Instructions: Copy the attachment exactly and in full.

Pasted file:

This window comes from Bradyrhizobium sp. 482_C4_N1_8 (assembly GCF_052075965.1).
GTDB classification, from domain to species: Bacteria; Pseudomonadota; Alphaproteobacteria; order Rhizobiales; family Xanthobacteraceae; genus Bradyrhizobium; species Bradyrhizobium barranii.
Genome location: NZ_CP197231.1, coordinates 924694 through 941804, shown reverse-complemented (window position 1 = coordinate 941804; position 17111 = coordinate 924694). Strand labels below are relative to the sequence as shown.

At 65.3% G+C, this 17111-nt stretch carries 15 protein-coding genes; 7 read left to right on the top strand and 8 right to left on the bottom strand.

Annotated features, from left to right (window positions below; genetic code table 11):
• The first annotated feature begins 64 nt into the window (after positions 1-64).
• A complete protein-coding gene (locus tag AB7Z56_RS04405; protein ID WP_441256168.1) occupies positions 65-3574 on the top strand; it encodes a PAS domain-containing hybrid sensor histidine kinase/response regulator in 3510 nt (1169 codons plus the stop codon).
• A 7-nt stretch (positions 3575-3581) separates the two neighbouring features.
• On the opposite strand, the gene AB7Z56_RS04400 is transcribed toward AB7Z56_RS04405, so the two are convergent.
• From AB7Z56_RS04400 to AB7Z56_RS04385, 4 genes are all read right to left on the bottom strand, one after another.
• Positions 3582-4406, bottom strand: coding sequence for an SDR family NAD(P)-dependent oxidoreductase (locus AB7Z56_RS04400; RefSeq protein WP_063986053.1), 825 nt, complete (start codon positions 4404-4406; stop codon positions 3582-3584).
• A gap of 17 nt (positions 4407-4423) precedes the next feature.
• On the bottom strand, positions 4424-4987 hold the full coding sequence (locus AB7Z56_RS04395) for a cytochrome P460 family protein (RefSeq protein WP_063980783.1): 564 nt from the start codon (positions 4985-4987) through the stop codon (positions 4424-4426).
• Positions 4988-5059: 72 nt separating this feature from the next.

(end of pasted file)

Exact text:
This window comes from Bradyrhizobium sp. 482_C4_N1_8 (assembly GCF_052075965.1).
GTDB classification, from domain to species: Bacteria; Pseudomonadota; Alphaproteobacteria; order Rhizobiales; family Xanthobacteraceae; genus Bradyrhizobium; species Bradyrhizobium barranii.
Genome location: NZ_CP197231.1, coordinates 924694 through 941804, shown reverse-complemented (window position 1 = coordinate 941804; position 17111 = coordinate 924694). Strand labels below are relative to the sequence as shown.

At 65.3% G+C, this 17111-nt stretch carries 15 protein-coding genes; 7 read left to right on the top strand and 8 right to left on the bottom strand.

Annotated features, from left to right (window positions below; genetic code table 11):
• The first annotated feature begins 64 nt into the window (after positions 1-64).
• A complete protein-coding gene (locus tag AB7Z56_RS04405; protein ID WP_441256168.1) occupies positions 65-3574 on the top strand; it encodes a PAS domain-containing hybrid sensor histidine kinase/response regulator in 3510 nt (1169 codons plus the stop codon).
• A 7-nt stretch (positions 3575-3581) separates the two neighbouring features.
• On the opposite strand, the gene AB7Z56_RS04400 is transcribed toward AB7Z56_RS04405, so the two are convergent.
• From AB7Z56_RS04400 to AB7Z56_RS04385, 4 genes are all read right to left on the bottom strand, one after another.
• Positions 3582-4406, bottom strand: coding sequence for an SDR family NAD(P)-dependent oxidoreductase (locus AB7Z56_RS04400; RefSeq protein WP_063986053.1), 825 nt, complete (start codon positions 4404-4406; stop codon positions 3582-3584).
• A gap of 17 nt (positions 4407-4423) precedes the next feature.
• On the bottom strand, positions 4424-4987 hold the full coding sequence (locus AB7Z56_RS04395) for a cytochrome P460 family protein (RefSeq protein WP_063980783.1): 564 nt from the start codon (positions 4985-4987) through the stop codon (positions 4424-4426).
• Positions 4988-5059: 72 nt separating this feature from the next.